In captivity, even the best intentioned person can barely provide 10% of what the birds consume in the wild.
By feeding a diet of seeds or pellets supplements with nuts, greens, fruits and vegetables, we may also not be meeting specific dietary needs and this could be the cause of plucking. As an example I recently acquired three young Scarlet Macaws Ara macao from a friends. They were fed a pelleted diet only. The pellets proved monotonous to the young macaws, which are naturally playful, curious and prone to pulling each other’s feathers in play.
Before purchasing the birds, they could only eat the pellets and perch. On acquiring them, they were introduced to copious amounts of enrichment and a diet richer in fat, which is supplied by nuts, whole grain bread liberally smeared with nut butters and palm seeds. They immediately stopped plucking. The improved diet along with the enrichment obviously had the necessary effect.
Plucked birds should therefore not only have their diet carefully analyzed and then compared to their wild diet but should also have access to enrichment, which can provide many nutrients not otherwise available.
4) Plucking may also be hormonally induced. Improperly stroking a male parrot along the back, vent and under the wings may stimulate it sexually. The deprived bird may start plucking. Females whose ventral side, back and tail are touched may likewise become sexually active. The problem may exacerbate during the natural breeding season of the bird. Understanding that certain behaviors or giving access to a dark area (under the couch, a cardboard box, etc) may sexually arouse the bird is important, as both can bring out feather despoilment.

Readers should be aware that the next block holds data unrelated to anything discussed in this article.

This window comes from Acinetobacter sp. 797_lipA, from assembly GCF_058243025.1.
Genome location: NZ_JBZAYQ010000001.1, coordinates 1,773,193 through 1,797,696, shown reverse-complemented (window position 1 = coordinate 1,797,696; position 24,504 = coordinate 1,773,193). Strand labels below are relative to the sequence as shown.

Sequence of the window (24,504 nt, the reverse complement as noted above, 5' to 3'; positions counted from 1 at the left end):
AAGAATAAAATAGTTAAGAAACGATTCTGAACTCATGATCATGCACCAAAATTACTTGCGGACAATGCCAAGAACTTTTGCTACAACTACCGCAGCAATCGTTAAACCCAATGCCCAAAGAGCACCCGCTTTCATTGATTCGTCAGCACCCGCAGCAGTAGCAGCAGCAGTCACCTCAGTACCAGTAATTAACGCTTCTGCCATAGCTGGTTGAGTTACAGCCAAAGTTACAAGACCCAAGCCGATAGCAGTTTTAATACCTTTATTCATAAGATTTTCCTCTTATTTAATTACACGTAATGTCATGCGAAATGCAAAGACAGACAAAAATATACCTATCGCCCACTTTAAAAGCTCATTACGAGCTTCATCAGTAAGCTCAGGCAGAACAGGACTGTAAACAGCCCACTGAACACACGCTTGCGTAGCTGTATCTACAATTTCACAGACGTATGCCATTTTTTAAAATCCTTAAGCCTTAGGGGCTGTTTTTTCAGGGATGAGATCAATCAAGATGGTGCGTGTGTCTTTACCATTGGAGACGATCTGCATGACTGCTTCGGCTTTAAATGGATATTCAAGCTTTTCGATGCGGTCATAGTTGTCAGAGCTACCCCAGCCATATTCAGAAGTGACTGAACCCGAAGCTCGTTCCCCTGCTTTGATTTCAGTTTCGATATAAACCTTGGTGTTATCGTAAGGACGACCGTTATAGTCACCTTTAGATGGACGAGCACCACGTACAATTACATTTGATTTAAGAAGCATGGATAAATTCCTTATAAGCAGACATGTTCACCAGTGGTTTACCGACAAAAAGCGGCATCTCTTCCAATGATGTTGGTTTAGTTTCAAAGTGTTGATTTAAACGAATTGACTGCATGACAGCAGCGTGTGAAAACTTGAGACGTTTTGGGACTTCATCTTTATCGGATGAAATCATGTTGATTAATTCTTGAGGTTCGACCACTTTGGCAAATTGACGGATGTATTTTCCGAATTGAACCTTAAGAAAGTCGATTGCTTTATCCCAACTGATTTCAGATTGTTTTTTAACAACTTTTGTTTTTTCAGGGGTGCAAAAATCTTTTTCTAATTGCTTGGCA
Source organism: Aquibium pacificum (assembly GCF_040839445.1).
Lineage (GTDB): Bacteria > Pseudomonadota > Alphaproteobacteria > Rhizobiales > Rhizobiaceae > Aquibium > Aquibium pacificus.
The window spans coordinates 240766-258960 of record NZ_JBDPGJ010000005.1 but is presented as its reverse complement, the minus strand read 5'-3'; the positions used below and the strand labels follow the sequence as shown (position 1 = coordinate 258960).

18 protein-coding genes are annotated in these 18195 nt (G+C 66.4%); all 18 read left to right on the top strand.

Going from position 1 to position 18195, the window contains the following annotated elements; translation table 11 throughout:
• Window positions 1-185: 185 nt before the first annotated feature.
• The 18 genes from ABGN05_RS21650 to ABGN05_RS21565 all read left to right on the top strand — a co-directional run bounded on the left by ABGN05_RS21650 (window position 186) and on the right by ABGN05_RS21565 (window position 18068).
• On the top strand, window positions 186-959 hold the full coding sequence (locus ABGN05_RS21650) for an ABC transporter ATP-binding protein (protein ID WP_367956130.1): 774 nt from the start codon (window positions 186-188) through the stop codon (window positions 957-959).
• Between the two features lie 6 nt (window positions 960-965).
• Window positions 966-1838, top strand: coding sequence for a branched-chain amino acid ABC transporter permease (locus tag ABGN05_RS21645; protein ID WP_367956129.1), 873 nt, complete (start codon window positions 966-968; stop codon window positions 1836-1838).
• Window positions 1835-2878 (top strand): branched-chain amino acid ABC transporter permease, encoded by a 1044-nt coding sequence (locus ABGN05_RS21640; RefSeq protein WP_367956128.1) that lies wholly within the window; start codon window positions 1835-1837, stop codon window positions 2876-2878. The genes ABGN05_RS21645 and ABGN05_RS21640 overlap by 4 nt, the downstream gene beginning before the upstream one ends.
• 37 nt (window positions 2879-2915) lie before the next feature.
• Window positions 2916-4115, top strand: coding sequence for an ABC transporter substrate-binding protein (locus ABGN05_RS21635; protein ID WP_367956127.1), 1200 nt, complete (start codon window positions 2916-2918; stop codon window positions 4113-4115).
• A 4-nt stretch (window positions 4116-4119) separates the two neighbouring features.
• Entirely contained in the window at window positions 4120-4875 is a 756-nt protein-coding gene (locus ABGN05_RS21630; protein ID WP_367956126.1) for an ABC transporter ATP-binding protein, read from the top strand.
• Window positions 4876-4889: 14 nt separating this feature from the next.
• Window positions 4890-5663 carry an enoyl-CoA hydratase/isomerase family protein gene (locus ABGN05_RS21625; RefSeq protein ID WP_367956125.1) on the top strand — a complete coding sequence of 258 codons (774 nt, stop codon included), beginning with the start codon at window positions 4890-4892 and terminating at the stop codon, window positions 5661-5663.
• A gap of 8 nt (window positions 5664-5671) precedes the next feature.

With extremely sexually active birds, hormones may be necessary to quench the hormone surges. Without these, the bird may not stop its habit of pulling feathers.
5) Illness is often a factor in plucking. This can range from a bacterial infection, to heavy metal toxicity to skin fungus. The causal factor can only be identified by a veterinarian after subjecting the bird to a series of tests. Often the cause can be identified and corrected. As an example, a species from a humid tropical forest that lives in an apartment that is hot and dry in winter may well develop abnormal skin conditions, which causes the feathers to be plucked. The reverse is also possible: a desert or dry area parrot being forced to live in a humid environment may be predisposed to plucking. Only through a physical exam can the cause de identified.
Plucking is a problem that affects all species, but as indicated above it is most commonly seen in certain groups of parrots. Addressing the plucking the minute feathers start appearing on the cage floor is key to controlling and possibly stopping the pattern. The longer the owner of a plucker waits, the greater the risk that the condition may never be cured.
When confronted with a plucker, immediately review your husbandry protocol, housing and the environment. Start by moving the bird to another area to temporarily distract it while help is obtained. Then observe every behavioral change. Consult your veterinarian and if necessary a behavioral consultant. Not all plucking cases can be corrected, but many can be stopped or reversed with diligent action.